I love libraries. I love books. I especially love both together, and with a fine patina of age. These are the reasons I originally considered library school, as I thought it might be a good track to take for becoming an antiquarian book dealer.
That was a long time ago though, and when, in 2010, I finally did go for my master’s in “library and information studies” (MLIS), the field was undergoing some very drastic changes. However, despite the fact that a modern MLIS degree has almost nothing to do with hard-copy books, per se (and that’s a topic for a different time! Wooo boy), I’m still pretty enamored of the things.
I was floating through flickr creative commons, haunting the “library” tag (as you do) and saw pictures of the Old Library at Trinity College in Dublin, Ireland. The place is outstandingly beautiful and I decided it needed a post dedicated to its honor. I’m a librarian – of course I did.
It’s not a lending library, nor is it one of those comfy-cozy libraries where you wander among the stacks, pluck a book off the shelves, and settle in at a table or padded chair for a good long afternoon read. The Old Library is far statelier than that, a museum-cum-library that recalls the majestic expanses of European cathedrals. Personally, as both a librarian and book lover, I would need nothing more than to simply bask in the glory of such a place, feeling humbled by its hallowed, rarefied atmosphere.
This gorgeous building is called the “Old” library because while it is just one of many libraries the college has, it is the original. The main space is the Long Room, a 213 foot long chamber with a vaulted barrel ceiling that houses 200,000 of the library’s oldest books.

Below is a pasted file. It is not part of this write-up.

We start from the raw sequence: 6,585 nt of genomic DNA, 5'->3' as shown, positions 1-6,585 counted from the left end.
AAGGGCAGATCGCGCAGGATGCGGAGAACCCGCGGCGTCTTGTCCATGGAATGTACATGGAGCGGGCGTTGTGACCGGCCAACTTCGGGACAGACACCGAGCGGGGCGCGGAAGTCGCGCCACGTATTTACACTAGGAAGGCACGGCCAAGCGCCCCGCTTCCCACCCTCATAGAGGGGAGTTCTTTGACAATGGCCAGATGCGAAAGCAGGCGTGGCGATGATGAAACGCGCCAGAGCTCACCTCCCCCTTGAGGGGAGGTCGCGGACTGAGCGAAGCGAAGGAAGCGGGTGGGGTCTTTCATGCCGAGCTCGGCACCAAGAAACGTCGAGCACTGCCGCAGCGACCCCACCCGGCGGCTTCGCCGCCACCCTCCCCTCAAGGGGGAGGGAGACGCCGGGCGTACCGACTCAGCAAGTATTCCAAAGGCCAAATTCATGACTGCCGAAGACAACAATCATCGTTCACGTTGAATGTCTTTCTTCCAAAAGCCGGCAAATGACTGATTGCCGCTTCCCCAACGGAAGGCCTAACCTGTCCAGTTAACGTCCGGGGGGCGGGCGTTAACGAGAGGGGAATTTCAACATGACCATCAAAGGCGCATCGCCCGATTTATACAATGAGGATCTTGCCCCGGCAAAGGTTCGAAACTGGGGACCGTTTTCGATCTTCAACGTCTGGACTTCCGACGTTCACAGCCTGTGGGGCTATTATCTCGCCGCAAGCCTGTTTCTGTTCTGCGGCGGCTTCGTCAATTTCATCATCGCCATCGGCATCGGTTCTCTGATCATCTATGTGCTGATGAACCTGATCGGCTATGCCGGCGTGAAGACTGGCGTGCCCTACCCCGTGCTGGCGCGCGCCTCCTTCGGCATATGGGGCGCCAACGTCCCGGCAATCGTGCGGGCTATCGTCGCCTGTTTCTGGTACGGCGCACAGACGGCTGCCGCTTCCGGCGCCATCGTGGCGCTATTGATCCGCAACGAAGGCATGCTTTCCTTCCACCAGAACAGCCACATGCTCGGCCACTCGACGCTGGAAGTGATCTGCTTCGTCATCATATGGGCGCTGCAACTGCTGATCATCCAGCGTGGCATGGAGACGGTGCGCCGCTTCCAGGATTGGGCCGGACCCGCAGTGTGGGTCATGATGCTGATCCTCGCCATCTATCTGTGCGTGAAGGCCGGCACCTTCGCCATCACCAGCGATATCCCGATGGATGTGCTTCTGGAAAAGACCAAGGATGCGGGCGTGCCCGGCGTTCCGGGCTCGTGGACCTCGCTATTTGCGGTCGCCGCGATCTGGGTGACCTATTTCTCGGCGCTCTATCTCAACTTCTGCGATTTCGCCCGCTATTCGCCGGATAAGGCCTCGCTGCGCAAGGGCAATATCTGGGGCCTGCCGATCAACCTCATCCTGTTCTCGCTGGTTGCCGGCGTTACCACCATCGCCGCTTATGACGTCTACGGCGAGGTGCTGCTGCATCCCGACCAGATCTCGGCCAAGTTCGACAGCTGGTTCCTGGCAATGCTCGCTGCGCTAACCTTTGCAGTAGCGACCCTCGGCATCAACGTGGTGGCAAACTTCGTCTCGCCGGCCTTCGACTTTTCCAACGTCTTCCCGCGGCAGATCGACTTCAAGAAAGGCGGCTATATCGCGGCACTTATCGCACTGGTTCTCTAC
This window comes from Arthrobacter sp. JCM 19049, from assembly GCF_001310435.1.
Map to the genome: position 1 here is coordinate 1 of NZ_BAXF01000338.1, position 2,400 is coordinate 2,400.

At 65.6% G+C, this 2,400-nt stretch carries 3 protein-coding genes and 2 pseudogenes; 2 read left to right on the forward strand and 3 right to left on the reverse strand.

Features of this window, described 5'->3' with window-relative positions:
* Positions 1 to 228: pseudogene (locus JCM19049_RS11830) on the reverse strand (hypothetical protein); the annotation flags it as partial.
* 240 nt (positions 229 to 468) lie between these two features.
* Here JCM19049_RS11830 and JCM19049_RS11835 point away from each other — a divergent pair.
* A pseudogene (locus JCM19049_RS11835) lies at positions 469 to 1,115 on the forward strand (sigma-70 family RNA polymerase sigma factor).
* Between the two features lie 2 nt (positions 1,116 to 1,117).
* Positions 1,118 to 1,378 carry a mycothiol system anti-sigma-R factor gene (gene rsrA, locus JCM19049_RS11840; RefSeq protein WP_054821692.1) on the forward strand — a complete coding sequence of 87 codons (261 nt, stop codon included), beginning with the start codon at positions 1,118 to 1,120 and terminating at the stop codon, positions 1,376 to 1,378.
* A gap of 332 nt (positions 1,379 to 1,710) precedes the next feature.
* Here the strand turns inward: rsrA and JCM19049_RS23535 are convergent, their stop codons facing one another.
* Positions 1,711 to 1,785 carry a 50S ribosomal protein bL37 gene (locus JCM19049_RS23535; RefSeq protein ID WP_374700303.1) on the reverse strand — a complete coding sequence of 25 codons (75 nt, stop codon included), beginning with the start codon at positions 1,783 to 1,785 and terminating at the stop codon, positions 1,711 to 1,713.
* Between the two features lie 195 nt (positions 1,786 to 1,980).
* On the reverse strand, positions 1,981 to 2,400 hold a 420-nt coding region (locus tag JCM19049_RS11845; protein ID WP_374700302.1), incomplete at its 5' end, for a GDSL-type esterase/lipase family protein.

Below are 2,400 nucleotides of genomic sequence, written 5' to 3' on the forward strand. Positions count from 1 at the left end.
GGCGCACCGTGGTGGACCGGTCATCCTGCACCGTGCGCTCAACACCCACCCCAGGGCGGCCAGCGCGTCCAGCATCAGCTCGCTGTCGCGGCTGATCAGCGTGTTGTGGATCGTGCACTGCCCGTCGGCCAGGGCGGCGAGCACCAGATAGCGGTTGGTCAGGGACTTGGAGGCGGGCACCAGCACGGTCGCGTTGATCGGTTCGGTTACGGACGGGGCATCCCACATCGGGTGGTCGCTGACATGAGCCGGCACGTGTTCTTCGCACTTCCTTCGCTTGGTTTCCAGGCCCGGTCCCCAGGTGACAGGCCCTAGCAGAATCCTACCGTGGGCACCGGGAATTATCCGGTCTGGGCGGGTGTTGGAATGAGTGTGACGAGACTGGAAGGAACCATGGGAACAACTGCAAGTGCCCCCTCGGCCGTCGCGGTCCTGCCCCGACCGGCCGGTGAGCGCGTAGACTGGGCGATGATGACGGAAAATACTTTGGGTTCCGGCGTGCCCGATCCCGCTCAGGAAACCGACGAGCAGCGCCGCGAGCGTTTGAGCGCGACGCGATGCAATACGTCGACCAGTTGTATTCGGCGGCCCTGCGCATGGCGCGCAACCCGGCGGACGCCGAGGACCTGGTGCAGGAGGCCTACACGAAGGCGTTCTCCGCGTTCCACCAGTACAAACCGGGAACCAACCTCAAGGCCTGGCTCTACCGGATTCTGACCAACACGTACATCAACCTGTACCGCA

The original portion was built between 1712 and 1732, while the current barrel-vaulted ceiling was added in 1860. Ironically, the 1860 addition was made primarily because the library was running out of space, but the librarians at the time vociferously opposed it, claiming the vaulted ceiling – now so admired – was the equivalent of vandalism. Everyone hates change, I guess, but I am, for once, glad the librarians lost their battle.
But, you know, let’s go back to that start date: 1712. This was the year the very first commercial steam engine was installed (the “Newcomen Atmospheric Engine”) so this library is as old as steampunk. When you read your next steampunk novel, think of the Old Library.
1712 is also 64 years before the American Revolution, which, since I am an American, I tend to use as my “time line yardstick.” I think it is one reason I look at pictures of the Old Library and see an ancient realm of arcane knowledge – because anything prior to the Revolution is basically primordial ooze as far as Americans are concerned (you don’t believe me, read one of our high school history textbooks).
Perhaps its greatest claim to fame is that it is home to the Book of Kells, the magnificent Celtic illustrated manuscript that was created in c. 800 c.e. It actually came to the Trinity College in 1661, at which time it was already about 800 years old. I still cannot wrap my mind around that. Lesser known works such as the Book of Durrow (circa 700 c.e.) are also stored there. Think about it: that book was written about 1000 years BEFORE the American Revolution! Were there even people back then? Hard to believe.
This majestic edifice is definitely on my bucket list to visit, someday. I want to stand in that glorious gallery and listen for the shuffling murmurs of all the librarians who came before me…
Wikipedia entry: https://en.wikipedia.org/wiki/Trinity_College_Library
Trinity College’s page on the Old Library: http://www.tcd.ie/Library/bookofkells/old-library/